The leading and most recent Illinois case concerning the duty one person owes to another to not cause that other person emotional damage resulting from the first person's tortious injury of a third person is Rickey v. Chicago Transit Authority, 98 Ill. 2d 546, 457 N.E.2d 1, 75 Ill. Dec. 211 (1983). There, suit was brought on behalf of a minor child, who was alleged to have been on a Chicago Transit Authority (CTA) escalator when he was eight years old and witnessed his then five-year-old brother being severally injured when his clothing got caught in the escalator, dragging him to the bottom of the escalator, whereby the brother was choked and rendered permanently comatose. The CTA and manufacturers of the escalator were charged with negligence and the manufacturers were charged with defective product liability.
The circuit court dismissed the complaint for failure to state a cause of action, and the appellate court reversed the dismissal except in regard to one manufacturer. Rickey, 98 Ill. 2d at 548-49, 457 N.E.2d at 1-2. The supreme court affirmed, allowing, on remand, any amendment consistent with the opinion. Rickey, 98 Ill. 2d at 556, 457 N.E.2d at 5. The circuit court followed a long line of cases, starting with Braun v. Craven, 175 Ill. 401, 51 N.E. 657 (1898), that prevented a person from recovery for an emotional injury to himself arising from the tortious injury to another unless the person seeking recovery also received physical injury from that event or his body was physically impacted. That rule was referred to as the "impact rule." The Rickey court held that the impact rule was no longer applicable and was to be replaced by a rule that the party seeking recovery for mental anguish from tortious injury to another must have been in the "zone of physical danger" at the time of the injury, which was the case there. Rickey, 98, Ill. 2d at 555, 457 N.E.2d at 5. Clearly, under the allegations here, plaintiff was not in the zone of physical danger of injury from defendant. Plaintiff responds to that fact by explaining that here, unlike in Rickey, the alleged conduct of the defendant was intentional and not merely negligent as in Rickey.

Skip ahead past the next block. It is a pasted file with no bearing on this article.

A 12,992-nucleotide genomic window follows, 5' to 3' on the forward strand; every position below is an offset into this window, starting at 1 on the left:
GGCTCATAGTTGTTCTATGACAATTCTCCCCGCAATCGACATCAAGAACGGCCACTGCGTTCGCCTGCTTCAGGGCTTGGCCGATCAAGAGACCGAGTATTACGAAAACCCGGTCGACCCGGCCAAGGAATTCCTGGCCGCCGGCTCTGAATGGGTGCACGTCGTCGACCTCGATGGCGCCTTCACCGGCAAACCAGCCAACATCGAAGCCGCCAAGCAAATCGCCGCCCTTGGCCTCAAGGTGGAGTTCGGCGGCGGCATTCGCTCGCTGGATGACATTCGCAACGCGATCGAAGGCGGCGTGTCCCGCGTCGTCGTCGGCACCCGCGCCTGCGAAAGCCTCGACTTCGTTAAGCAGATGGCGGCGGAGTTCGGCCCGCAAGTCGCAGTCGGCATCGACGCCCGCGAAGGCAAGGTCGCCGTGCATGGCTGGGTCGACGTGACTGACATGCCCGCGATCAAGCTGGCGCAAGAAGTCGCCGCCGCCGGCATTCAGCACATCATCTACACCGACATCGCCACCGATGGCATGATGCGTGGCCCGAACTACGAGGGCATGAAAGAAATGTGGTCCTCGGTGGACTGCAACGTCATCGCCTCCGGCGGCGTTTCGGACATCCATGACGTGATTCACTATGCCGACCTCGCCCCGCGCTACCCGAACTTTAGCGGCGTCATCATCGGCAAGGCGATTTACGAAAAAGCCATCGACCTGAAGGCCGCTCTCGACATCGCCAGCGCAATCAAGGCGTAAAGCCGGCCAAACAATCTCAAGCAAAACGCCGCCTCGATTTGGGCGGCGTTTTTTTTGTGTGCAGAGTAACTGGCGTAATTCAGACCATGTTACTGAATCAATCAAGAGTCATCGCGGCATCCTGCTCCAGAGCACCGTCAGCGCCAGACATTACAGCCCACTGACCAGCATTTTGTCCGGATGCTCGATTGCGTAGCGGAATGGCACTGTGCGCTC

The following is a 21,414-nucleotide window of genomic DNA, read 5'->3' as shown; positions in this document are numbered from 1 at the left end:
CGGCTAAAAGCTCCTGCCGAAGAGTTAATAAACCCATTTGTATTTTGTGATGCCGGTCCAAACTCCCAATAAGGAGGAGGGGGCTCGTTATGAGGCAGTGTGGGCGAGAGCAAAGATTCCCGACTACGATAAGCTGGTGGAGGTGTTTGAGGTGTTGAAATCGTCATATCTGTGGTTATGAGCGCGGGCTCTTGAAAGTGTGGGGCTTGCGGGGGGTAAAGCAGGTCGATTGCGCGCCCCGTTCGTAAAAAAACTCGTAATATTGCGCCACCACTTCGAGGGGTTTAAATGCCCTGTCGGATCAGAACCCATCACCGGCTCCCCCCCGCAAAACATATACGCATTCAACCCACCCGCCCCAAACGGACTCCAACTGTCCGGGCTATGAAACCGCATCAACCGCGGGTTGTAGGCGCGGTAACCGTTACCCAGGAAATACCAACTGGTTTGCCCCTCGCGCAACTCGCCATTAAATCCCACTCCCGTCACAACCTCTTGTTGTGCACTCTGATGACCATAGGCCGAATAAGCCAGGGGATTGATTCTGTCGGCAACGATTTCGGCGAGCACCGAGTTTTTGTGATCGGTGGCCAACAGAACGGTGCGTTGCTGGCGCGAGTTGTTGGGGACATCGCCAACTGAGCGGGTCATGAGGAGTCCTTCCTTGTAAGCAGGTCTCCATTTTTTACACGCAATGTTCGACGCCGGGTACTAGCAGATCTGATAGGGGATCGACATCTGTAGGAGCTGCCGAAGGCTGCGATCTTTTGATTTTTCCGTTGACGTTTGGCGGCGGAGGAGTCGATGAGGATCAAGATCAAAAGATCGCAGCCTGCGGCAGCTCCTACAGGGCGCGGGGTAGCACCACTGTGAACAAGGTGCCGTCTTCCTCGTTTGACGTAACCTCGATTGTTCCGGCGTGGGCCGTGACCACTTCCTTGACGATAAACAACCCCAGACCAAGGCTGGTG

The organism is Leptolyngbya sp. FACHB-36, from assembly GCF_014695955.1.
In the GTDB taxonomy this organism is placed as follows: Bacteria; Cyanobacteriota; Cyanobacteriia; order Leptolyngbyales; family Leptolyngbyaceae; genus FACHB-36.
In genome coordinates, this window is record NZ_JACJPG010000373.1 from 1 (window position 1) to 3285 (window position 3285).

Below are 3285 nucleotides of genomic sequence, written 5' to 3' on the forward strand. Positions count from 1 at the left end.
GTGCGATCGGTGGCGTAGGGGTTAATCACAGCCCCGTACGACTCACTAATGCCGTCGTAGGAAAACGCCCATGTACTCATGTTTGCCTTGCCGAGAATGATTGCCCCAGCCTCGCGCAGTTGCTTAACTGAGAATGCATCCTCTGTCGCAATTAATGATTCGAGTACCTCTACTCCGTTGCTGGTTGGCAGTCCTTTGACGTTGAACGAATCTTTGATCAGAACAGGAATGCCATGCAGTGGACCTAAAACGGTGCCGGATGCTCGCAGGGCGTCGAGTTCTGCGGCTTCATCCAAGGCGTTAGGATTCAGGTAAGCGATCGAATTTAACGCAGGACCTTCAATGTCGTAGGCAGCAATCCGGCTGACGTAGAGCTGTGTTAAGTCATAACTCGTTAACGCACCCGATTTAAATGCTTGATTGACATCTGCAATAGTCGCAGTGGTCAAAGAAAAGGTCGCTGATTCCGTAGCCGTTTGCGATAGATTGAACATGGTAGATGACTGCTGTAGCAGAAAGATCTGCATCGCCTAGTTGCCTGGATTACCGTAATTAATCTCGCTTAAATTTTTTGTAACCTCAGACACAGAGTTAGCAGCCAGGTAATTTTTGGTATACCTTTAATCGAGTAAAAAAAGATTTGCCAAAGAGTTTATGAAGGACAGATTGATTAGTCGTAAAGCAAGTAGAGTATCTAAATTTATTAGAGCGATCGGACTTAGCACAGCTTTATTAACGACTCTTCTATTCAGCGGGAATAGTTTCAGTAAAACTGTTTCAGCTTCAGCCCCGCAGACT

Plaintiff requests that we establish, in this jurisdiction, a rule that close family members of a victim have a cause of action for whatever emotional harm they receive from injury intentionally and tortiously inflicted upon another family member. Plaintiff cites first Croft v. Wicker, 737 P.2d 789 (Alaska 1987), where an employee (Wicker) sued his supervisor (Croft) for wrongful discharge and Croft, his wife, and daughter counterclaimed for injury resulting when Wicker allegedly molested Croft's daughter while taking her for a ride on a three-wheeler. The counterclaim alleged the parents were present when Wicker and their daughter started the ride and the two of them were in "close proximity" to the parents when Wicker touched the daughter "in a sexual manner." Croft, 737 P.2d at 790. The parents further alleged they subsequently witnessed the daughter's emotional distress and suffered such distress themselves. That court held the counterclaim stated a cause of action.
Plaintiff also relies on Bishop v. Callais, 533 So. 2d 121 (La. App. 1988), and Doe v. Cuomo, 43 Conn. Supp. 222, 239, 649 A.2d 266, 274 (1994), both of which involved alleged sexual assaults upon minors by persons who clearly had been entrusted with the care of the minor. In Bishop, the assault allegedly occurred when the minor was confined in a hospital for psychiatric treatment. In Doe, the allegedly molested child was a guest in the home of the defendant.
Here, the minor child was not alleged to be in the custody of the defendant. We express no opinion as to whether a parent may have a cause of action for mental suffering against another who molests his or her child while the child has been entrusted with that person. We hold that, absent entrustment, no cause of action exists for a parent under the allegations here.